On level17 we have a python script listening on port 10007. In order to solve this challenge we’ll have to connect to this port and provide some input.
What you’ll need to know…
Looking at the code, we can identify one module, known to be vulnerable. On top of that, it accepts input from the user, so it’s probably a good place to start testing.
Before we actually start doing something, take a look at the documentation of pickle module. It allows to serialize and de-serialize Python structures.
Let’s run an example.
If we execute this python script, it’ll produce a file, pickled.
Now, let’s feed the main python script this file.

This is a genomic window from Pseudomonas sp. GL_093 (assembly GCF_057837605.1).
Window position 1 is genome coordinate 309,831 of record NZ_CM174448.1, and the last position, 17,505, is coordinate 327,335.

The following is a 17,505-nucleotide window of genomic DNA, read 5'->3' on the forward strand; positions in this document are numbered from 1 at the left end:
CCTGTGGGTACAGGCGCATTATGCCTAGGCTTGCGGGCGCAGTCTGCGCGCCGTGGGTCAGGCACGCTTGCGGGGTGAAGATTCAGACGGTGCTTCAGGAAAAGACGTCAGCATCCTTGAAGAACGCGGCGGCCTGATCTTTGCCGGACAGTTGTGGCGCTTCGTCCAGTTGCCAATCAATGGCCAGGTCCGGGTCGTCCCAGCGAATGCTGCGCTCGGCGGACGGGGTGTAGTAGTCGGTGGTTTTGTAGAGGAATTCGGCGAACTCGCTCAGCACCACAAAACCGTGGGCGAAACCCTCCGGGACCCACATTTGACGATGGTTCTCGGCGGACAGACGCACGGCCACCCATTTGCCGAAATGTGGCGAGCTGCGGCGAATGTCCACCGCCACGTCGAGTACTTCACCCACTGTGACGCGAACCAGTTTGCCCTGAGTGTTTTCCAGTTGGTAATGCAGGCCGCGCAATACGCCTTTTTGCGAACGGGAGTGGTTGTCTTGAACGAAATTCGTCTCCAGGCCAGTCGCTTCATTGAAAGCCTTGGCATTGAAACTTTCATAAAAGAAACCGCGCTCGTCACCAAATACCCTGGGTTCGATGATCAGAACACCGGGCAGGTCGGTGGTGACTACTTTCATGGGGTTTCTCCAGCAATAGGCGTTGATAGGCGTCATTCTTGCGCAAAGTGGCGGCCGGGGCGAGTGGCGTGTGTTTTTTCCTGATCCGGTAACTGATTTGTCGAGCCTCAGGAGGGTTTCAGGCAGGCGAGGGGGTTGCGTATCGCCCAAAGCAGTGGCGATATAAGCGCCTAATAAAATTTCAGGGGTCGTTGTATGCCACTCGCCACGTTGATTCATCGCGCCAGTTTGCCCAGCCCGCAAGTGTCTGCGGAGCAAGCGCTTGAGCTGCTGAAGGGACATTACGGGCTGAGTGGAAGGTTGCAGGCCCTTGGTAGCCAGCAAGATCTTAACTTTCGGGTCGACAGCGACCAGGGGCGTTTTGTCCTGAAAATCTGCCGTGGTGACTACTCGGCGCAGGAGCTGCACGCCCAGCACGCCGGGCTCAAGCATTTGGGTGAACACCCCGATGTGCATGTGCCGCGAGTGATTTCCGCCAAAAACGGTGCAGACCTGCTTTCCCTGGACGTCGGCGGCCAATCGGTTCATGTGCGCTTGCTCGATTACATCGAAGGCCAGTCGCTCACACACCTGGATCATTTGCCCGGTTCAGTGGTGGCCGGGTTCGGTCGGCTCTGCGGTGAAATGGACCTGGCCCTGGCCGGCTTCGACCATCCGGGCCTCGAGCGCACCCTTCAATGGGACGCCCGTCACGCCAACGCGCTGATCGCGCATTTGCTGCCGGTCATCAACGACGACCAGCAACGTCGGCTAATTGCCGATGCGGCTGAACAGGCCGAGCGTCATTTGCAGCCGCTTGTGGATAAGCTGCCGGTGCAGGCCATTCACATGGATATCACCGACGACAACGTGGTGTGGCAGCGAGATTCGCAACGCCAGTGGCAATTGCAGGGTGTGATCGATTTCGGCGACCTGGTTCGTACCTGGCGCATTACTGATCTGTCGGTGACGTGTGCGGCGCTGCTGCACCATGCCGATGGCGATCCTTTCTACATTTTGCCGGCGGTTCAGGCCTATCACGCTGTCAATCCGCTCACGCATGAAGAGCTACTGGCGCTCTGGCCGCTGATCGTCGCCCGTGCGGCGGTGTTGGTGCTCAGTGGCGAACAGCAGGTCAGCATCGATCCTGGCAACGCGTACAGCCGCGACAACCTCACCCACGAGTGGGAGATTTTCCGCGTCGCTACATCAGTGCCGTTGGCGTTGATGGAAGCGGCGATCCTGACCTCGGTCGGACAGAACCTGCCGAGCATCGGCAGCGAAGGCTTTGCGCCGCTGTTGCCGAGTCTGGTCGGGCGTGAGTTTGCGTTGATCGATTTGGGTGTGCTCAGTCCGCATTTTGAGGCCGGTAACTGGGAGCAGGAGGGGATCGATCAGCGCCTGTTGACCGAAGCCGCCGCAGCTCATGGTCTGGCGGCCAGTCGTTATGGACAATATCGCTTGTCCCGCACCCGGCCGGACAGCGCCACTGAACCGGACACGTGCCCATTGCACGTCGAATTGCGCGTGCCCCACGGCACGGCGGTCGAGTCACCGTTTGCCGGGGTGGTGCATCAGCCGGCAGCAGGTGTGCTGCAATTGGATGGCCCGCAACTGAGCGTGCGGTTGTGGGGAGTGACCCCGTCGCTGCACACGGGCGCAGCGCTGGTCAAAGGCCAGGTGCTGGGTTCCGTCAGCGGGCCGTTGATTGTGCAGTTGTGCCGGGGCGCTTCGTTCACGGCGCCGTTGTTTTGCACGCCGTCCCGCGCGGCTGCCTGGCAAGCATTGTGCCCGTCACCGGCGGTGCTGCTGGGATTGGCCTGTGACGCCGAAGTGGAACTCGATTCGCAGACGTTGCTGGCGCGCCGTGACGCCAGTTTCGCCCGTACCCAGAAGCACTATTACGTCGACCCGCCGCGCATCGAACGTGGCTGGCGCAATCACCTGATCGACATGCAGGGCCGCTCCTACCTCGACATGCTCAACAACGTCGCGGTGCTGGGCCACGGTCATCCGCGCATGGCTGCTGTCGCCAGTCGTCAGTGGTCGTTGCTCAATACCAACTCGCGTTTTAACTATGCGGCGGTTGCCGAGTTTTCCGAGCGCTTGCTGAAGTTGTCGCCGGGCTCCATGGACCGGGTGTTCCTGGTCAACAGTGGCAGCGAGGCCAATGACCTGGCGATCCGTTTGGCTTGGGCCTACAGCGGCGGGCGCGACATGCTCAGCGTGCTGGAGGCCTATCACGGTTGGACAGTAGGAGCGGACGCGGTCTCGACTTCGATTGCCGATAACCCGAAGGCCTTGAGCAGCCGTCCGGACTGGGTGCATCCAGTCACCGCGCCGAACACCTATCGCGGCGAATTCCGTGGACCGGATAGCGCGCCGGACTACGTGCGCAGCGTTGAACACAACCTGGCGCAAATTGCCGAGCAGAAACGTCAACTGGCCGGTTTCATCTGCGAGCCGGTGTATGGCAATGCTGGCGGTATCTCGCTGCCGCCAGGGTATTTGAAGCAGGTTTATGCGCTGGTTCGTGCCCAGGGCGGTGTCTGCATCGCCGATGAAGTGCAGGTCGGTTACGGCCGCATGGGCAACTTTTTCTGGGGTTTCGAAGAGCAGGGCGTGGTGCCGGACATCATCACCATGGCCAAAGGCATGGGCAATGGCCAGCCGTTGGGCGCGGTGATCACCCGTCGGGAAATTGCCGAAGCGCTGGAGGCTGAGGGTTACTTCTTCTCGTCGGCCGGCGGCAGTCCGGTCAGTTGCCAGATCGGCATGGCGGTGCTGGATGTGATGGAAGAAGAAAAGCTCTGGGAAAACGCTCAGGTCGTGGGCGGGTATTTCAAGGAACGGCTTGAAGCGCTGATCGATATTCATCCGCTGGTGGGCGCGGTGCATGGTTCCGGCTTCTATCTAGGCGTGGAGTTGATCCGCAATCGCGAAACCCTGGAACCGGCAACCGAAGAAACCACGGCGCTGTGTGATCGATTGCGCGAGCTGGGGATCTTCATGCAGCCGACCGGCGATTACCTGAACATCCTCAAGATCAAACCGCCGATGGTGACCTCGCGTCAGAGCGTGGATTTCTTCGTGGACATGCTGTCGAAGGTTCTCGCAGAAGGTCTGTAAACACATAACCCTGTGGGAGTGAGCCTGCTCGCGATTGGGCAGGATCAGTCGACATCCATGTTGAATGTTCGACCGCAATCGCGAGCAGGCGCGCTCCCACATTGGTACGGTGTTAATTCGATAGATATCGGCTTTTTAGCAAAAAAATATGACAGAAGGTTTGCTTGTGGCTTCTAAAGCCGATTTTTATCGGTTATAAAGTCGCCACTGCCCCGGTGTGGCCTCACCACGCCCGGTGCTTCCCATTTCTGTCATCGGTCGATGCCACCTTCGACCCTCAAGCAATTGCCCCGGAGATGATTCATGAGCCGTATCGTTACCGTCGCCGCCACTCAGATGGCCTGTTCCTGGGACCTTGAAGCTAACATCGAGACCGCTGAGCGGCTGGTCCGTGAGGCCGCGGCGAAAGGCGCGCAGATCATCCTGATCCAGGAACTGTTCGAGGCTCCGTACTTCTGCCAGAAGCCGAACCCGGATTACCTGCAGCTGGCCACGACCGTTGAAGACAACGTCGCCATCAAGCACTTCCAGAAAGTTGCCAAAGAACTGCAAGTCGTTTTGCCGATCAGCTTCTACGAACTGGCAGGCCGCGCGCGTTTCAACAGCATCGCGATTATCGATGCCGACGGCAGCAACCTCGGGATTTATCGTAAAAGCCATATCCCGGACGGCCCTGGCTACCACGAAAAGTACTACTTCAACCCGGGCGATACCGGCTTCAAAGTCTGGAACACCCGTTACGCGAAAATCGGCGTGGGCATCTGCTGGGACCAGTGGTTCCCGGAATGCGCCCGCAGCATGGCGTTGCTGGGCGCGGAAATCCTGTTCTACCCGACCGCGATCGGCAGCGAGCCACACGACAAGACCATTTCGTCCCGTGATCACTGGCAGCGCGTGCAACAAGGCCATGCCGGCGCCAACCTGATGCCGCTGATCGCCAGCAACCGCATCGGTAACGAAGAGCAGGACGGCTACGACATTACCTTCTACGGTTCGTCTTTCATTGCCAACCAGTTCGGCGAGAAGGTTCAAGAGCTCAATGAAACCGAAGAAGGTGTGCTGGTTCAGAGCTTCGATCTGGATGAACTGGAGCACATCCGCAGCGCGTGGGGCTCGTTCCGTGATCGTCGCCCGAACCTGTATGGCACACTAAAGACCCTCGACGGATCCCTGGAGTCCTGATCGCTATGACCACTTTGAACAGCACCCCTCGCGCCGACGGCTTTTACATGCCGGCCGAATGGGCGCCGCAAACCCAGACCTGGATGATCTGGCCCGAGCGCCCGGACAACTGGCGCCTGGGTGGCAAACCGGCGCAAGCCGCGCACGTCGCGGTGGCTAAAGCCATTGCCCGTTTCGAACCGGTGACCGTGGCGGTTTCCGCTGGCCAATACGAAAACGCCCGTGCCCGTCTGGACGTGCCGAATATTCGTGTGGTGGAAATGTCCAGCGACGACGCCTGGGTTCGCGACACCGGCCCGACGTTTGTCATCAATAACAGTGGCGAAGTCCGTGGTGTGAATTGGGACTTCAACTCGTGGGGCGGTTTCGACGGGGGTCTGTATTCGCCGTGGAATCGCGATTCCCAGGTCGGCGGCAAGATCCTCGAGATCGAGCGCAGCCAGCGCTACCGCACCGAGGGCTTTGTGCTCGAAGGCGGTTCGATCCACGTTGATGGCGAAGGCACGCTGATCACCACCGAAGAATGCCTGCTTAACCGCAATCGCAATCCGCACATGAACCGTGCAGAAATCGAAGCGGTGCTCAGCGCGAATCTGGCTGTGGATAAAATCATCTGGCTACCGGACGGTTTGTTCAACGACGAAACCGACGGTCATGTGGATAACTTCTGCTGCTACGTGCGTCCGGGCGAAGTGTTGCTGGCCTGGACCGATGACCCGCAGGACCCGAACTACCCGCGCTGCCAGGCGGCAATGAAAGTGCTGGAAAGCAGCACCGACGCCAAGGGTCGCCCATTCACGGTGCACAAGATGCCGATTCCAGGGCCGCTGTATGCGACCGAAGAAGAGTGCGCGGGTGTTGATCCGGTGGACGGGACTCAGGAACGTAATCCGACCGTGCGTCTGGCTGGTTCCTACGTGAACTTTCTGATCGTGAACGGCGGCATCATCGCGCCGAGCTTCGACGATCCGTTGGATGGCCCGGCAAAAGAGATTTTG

This pickle module was new for me, so I did some research and end up finding a BlackHat presentation by Marco Slaviero. I’ll use his technique to solve challenge level17.
Like the previous exercise, I’ll take advantage of this vulnerability to compile a SUID program. Let’s take a peek my pickled file.
Simple. Now it’s just a matter of feeding this file to the program running on port 10007. For this, use
nc 127.0.0.1 10007 < pickled. Exit and list the files under
/home/flag17, where you’ll see the following files.
Run the SUID program and collect the flag 🙂
One more, two left.
Challenges completed: 18/20
The easiest way to solve this problem is not using pickle at all. But I believe that in some cases this will be a half measure, because the main problem is the source of the data. So, as suggested in the previous articles, always sanitize input, don’t trust any source.